The legal workweek is 40 hours over five days, a limit that applies to workers regardless of gender or nationality. The law mandates a weekly rest period of 48 consecutive hours and the provision of overtime pay at an increased rate fixed by agreement or collective bargaining. The law states that combined regular and overtime hours may not exceed 60 hours per week and 12 hours per day. The law provides for paid holidays. The government sets occupational safety and health (OSH) standards that cover the country’s main industries. Minimum wage, hours of work, and OSH standards were not effectively enforced, including in the informal economy.

No law or regulation permits workers to remove themselves from situations that endanger health or safety without jeopardizing continued employment.

There was a large informal sector but no credible data on the number of workers employed there.

The Ministry of Labor is responsible for enforcing OSH standards, wages, and work hours; however, resources allotted to enforcement were insufficient, and enforcement was ineffective. The ministry did not employ a sufficient number of inspectors to deter violations. During the year the Labor Inspectorate conducted 30 inspections, including within EFZs, based on complaints of illegal labor conditions; the inspectorate found violations in every case. Because of lack of enforcement, penalties were insufficient to deter violations.

The most common remedy for violations was for the labor inspector to visit the offending business and explain how to correct the violation. If the business corrected the violation, there was no penalty.

Migrants were particularly vulnerable to labor violations. Workers in several industries and sectors sometimes faced hazardous working conditions, particularly in the construction sector and at ports. Hazards included, for example, improper safety equipment and inadequate safety training. According to the Labor Inspectorate, workers typically reported improper termination, not abuses of safety standards.

Egypt

Executive Summary

According to its constitution, Egypt is a republic governed by an elected president and unicameral legislature. Presidential elections were held in March 2018. Challengers to the incumbent President Abdel Fattah al-Sisi pulled out ahead of the election, citing personal decisions, political pressure, legal troubles, and unfair competition; in some cases they were arrested for alleged violations of candidacy rules. Domestic and international organizations expressed concern that government limitations on association, assembly, and expression severely constrained broad participation in the political process. Domestic and international observers concluded that government authorities professionally administered parliamentary elections in 2015 in accordance with the country’s laws, while also expressing concern about restrictions on freedom of peaceful assembly, association, and expression and their negative effect on the political climate surrounding the elections.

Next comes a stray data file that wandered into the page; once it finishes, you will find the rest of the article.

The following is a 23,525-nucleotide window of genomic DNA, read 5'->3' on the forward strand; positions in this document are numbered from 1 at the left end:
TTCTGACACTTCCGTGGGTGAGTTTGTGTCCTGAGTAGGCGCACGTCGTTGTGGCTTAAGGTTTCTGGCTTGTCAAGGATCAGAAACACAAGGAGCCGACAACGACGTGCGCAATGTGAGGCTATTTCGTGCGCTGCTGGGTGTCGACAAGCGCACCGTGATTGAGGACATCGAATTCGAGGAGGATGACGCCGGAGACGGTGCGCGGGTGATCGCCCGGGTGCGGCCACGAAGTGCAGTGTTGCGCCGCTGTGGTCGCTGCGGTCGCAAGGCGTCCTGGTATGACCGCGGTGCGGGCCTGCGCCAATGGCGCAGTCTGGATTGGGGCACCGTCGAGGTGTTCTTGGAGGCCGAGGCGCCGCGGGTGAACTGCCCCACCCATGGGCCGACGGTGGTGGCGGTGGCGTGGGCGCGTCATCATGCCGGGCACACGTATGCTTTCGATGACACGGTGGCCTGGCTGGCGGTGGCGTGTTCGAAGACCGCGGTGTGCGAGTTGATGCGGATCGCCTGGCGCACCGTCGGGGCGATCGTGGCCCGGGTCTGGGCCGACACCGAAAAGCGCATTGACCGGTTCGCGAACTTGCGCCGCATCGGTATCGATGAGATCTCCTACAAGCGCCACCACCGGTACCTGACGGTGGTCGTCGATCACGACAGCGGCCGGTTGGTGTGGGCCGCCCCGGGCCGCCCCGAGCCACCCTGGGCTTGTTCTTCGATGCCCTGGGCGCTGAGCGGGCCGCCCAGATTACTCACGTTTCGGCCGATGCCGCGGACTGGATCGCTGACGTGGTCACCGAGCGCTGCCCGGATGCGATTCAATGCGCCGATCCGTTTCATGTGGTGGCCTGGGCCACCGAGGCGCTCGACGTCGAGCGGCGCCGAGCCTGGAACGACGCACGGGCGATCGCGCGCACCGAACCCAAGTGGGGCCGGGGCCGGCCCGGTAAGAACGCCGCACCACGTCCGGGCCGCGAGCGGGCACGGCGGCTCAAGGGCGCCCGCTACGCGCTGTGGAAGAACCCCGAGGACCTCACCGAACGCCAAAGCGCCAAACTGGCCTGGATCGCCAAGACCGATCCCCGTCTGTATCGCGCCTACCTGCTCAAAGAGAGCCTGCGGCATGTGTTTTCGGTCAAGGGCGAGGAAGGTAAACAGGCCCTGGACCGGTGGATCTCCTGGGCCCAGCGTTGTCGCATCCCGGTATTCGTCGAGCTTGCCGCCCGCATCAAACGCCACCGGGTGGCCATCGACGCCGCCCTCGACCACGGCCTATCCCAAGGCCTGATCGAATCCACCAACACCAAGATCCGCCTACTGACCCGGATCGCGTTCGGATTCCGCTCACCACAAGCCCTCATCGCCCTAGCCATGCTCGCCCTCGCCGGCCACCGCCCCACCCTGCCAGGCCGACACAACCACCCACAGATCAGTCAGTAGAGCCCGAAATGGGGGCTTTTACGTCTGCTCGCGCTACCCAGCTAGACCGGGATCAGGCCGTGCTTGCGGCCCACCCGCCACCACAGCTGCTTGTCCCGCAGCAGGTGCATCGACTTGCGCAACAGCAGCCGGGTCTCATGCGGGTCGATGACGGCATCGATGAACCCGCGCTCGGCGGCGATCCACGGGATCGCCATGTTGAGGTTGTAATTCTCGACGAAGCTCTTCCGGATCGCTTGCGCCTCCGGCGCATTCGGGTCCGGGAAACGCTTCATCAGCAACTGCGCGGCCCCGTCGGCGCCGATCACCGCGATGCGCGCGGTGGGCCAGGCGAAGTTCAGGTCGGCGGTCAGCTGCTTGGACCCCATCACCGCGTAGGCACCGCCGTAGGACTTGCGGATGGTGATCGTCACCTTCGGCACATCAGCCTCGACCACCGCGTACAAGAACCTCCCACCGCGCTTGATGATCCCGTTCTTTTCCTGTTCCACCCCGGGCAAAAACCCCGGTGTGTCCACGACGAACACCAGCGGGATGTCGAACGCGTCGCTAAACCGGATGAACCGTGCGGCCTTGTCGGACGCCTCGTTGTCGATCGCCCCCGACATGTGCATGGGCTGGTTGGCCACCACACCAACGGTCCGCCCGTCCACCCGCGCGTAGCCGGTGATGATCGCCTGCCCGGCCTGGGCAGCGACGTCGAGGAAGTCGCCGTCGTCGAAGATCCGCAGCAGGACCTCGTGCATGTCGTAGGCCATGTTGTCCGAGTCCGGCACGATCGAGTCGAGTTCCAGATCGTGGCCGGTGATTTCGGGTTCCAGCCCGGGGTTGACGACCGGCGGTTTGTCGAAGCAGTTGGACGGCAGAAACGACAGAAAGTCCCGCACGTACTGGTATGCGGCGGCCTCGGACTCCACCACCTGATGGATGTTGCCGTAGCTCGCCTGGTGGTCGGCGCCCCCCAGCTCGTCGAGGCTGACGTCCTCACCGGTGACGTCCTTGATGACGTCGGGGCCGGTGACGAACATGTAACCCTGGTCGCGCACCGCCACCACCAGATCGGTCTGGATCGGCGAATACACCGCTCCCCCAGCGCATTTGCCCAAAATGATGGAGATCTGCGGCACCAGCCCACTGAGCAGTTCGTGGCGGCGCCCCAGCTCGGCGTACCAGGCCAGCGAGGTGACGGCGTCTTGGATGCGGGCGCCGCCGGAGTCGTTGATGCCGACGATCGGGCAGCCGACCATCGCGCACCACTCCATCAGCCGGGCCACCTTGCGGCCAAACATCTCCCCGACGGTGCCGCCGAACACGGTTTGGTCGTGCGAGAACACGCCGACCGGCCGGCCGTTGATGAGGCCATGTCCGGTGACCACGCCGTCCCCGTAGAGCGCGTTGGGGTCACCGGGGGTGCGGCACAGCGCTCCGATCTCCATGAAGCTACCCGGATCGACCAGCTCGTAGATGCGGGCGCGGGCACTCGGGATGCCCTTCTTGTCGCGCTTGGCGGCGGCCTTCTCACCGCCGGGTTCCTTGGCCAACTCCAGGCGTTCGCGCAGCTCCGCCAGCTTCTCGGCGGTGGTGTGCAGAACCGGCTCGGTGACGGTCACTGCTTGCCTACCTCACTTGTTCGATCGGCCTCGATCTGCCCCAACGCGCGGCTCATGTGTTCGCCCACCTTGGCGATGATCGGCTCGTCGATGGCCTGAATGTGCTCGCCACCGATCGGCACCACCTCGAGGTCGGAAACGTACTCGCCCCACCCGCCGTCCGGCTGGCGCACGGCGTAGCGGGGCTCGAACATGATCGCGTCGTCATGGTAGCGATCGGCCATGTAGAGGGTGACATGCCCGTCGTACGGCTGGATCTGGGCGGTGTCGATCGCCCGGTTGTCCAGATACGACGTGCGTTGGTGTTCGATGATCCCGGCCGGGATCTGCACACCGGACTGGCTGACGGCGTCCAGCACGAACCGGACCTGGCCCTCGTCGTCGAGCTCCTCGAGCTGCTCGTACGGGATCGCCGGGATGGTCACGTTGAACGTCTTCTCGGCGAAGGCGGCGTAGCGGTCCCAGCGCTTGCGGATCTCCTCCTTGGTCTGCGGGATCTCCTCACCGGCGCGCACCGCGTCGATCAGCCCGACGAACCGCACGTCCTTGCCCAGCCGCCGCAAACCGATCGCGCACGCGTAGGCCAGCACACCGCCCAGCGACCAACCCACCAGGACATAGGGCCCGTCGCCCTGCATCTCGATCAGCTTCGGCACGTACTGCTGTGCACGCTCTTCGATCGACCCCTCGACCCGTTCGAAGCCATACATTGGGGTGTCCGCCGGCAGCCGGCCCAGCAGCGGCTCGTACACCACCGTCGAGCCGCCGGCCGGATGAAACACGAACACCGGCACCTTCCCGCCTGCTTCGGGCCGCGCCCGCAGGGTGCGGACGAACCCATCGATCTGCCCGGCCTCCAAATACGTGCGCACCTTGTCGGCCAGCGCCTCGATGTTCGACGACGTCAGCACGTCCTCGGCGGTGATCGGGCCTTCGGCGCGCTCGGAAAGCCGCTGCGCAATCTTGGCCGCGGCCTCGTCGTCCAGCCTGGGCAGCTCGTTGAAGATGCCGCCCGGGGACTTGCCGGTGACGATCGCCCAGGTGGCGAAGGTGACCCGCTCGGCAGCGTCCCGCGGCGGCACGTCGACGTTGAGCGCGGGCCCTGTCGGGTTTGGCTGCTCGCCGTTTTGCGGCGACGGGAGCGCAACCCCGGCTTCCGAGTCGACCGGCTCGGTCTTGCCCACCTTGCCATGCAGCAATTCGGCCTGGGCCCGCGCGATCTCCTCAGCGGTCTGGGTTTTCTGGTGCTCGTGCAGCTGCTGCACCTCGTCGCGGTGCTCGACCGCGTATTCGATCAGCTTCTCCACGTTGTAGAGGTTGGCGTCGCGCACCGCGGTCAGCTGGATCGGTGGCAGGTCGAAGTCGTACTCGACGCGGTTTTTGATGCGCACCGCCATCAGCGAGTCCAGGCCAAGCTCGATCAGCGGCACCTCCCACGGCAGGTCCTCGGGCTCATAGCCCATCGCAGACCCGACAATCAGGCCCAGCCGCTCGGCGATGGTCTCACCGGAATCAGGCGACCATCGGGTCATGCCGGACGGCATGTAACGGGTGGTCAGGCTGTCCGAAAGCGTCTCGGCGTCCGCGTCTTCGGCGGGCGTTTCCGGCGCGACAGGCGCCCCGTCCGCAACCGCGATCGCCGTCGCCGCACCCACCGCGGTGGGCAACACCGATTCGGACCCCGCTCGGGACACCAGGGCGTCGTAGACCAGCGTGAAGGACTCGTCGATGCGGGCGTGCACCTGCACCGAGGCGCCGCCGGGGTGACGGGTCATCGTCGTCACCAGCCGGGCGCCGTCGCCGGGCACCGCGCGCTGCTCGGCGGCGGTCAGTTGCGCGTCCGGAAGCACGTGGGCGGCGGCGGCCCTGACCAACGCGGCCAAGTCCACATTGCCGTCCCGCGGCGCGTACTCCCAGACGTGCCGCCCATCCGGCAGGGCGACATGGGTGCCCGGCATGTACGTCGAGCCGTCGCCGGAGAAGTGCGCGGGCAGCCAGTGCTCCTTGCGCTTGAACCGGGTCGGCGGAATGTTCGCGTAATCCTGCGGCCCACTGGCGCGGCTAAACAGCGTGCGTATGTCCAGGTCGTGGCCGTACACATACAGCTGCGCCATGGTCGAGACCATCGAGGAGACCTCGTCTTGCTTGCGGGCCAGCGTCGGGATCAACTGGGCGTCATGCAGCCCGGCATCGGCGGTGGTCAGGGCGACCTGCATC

The Interior Ministry supervises law enforcement and internal security, including the Public Police, the Central Security Force (CSF), the National Security Sector (NSS), and Customs and Immigration. The Public Police are responsible for law enforcement nationwide. The CSF protects infrastructure and is responsible for crowd control. The NSS is responsible for internal security threats and counterterrorism along with other Egyptian security services. The armed forces report to the minister of defense and are responsible for external defense, but they also have a mandate to “assist” police in protecting vital infrastructure during a state of emergency. Military personnel were granted full arrest authority in 2011 but normally only use this authority during states of emergency and “periods of significant turmoil.” Defense forces operate in the Sinai as part of a broader national counterterrorism operation with general detention authority. The Border Guard Forces, under the Ministry of Defense, are responsible for border control. Civilian authorities maintained effective control over the security forces.

In April the country held a national referendum that approved new constitutional amendments, which among other outcomes extended President Sisi’s current term from four years to six years and allowed the president to run for a third six-year term in 2024. Domestic and international press reported multiple violations of the elections law by the government in the referendum process, including arrests of opponents. The State Council blocked all legal challenges to the referendum and amendments.

President Sisi requested that parliament approve a nationwide state of emergency (SOE) after the 2017 terrorist attack on Coptic churches. Since then, the government has requested, and parliament has renewed, SOEs with one- or two-day gaps between every two SOE periods to meet the legal requirement that SOEs may only be renewed once. In North Sinai, a partial SOE has been in effect since 2014. The government regularly renews that SOE every three months and has imposed partial curfews on parts of North Sinai.